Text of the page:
To see thee in our waters yet appeare,
And make those flights upon the bankes of Thames,
That so did take Eliza, and our James!
But stay, I see thee in the Hemisphere
Advanc'd, and made a Constellation there!
Shine forth, thou Starre of Poets, and with rage,
Or influence, chide, or cheere the dropping Stage;

Through Jonson's use of the term "Sweet swan of Avon," an allusion not to actual swans, but swans of inspiration, Shakespeare is here being linked, as one critic put it, "with the 'Swans' of Dirce, Maeonia and Mantua-Pindar, Vergil and Homer-and thus making a huge claim for him as the maker of English, and the National Poet."(55)

More significantly, Jonson's allusion to "a constellation there" and the "Starre of poets" can only be an allusion to the celestial swan, in other words Cygnus, as the source of this divine inspiration.(56) More particularly it is a reference to the star Deneb, which features, rather mysteriously, in Shakespeare's "Hamlet." Indeed, Shakespeare deliberately featured the star in the knowledge that the play would first be viewed by a public audience during a specific window of opportunity that fell between October 30th and November 10th, 1601.(57) Most likely the date chosen was either All Hallow's Eve, October 31st; All Saint's Day, November 1st, or All Soul's Day, November 2nd, all dates fitting for Old Hamlet's Ghost to walk the night. On all these days, around midnight to one o'clock in the morning, Cygnus in its role as the Cross of Calvary stood upright immediately above the northwest horizon.

New Age of Enlightenment

A major clue behind the resurgence of interest in the "Sweet Swan" and the name Maeonia as symbols of both the nine Muses and their inspiration in bringing forth the liberal arts and sciences was the appearance in the year 1600 of a stella nova, a new star, in the constellation of Cygnus. It is today known as P Cygni and is located at the base of the neck of the celestial swan (see fig. 8). News of such a marvel appearing in the heavens at the dawn of the seventeenth century is very likely to have galvanized those looking towards uniting the religious divisions of Catholics and Protestants through the arts and sciences into believing that their cause was not only valid but also divinely inspired. It could even have led to them adopting both the symbol of the swan and the name Maeonia as hidden expressions of their cause. This is likely to have included mystical philosophies based on the growing interest in alternative religious ideals such as the Egyptian-inspired Hermetica introduced to England by Giodarno Bruno (1548-1600) during his extended visit to the country in 1583-5.(58) The hermetic philosophy had it roots in the translation of Arab hermetic texts by Marsilio Ficino under the patronage of the de Medici family at the end of the fifteenth century. The fact also that Bruno died in 1600, the year of the nova in Cygnus, is also going to have been seen as an omen of change by clandestine circles revolving around the liberal arts and sciences, such as the semi mythical School of Night alluded to by Shakespeare in his play Love's Labour's Lost and thought to have included a number of freethinkers of the day.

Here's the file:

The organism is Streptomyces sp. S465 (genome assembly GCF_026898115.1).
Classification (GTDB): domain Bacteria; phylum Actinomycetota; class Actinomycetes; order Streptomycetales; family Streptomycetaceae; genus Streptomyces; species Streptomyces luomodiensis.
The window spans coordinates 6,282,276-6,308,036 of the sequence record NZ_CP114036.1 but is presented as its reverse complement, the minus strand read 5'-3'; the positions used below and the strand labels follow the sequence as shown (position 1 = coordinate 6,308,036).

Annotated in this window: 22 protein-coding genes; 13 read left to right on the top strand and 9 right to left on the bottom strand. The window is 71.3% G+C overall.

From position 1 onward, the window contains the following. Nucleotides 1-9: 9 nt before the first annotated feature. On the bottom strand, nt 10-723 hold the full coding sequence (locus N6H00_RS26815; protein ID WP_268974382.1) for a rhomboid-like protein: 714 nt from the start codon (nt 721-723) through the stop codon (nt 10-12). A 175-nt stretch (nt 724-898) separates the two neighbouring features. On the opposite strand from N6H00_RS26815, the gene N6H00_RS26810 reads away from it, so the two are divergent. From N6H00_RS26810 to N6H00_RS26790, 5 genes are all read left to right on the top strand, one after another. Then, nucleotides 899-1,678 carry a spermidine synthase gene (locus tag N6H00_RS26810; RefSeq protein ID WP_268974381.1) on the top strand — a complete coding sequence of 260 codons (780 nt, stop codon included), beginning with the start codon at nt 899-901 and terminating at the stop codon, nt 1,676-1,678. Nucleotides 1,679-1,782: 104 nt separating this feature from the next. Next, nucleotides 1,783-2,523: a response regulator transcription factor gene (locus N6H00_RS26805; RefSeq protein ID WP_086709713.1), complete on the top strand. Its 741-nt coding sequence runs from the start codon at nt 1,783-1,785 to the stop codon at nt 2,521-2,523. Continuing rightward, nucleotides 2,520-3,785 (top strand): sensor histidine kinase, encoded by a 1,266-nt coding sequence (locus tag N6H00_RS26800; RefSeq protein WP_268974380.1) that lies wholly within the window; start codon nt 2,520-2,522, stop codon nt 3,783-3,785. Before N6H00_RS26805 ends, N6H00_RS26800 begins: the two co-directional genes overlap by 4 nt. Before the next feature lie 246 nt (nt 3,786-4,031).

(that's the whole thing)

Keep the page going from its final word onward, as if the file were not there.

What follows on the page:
Figure 8. Left, frontispiece from Johannes Kepler's book of 1606 on the stellar nova seen in Serpens in the year 1604 and in Cygnus in 1600. Right, a page from the same book with a woodcut showing the new star in Cygnus located at the base of the swan's neck. Next to it appears the letter "N.".

Since 1600 additionally marked the assumed culmination of the Elizabethan period there was much anticipation concerning a coming age of enlightenment. Yet as history tells us, under the strict rule of James I, and later the Commonwealth of Oliver Cromwell, this new age would remain underground until the Restoration of the monarchy under King Charles II in 1660 and the eventual flowering of the arts and sciences following the foundation of the Royal Society that same year. Those who carried the flame of enlightenment in Britain and mainland Europe during the intervening years were the supposed members of a mysterious organization known as the Fraternity of the Rose Cross, better known as the Rosicrucians. They unquestionably saw the appearance of the new star in Cygnus - as well as another four years later in Ophiuchus, the serpent bearer - as a celestial sign marking the emergence into the open of the liberal arts and sciences. This is made clear by various references to these stars in contemporary Rosicrucian-inspired literature and illustrations (see fig. 9).(59)

Figure 9. Allegorical illustration from 1618 showing the Rosicrucian's Invisible College in its role as a bastion of free thinking in the arts and sciences. The new stars in Serpens in 1604 (upper left) and Cygnus in 1600 (upper right) are pictured as being major influences on the movement at this time.